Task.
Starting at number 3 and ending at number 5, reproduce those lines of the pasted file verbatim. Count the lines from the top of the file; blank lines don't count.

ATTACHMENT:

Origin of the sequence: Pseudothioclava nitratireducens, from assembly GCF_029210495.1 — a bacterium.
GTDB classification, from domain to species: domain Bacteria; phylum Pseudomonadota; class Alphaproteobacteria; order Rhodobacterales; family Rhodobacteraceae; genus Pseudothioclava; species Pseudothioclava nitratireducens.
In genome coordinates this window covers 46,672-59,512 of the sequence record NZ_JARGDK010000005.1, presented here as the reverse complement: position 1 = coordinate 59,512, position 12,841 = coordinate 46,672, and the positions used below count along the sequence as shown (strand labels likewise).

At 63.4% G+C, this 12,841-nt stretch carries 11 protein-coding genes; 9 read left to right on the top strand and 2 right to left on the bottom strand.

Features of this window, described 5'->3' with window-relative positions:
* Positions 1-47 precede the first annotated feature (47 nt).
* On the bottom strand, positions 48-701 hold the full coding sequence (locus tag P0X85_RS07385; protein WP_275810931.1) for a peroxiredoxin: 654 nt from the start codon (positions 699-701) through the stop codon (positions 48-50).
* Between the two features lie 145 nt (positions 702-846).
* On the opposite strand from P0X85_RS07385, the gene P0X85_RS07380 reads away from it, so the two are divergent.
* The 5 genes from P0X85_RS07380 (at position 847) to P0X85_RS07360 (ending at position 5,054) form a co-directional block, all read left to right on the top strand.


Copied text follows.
In genome coordinates this window covers 46,672-59,512 of the sequence record NZ_JARGDK010000005.1, presented here as the reverse complement: position 1 = coordinate 59,512, position 12,841 = coordinate 46,672, and the positions used below count along the sequence as shown (strand labels likewise).

At 63.4% G+C, this 12,841-nt stretch carries 11 protein-coding genes; 9 read left to right on the top strand and 2 right to left on the bottom strand.

Features of this window, described 5'->3' with window-relative positions: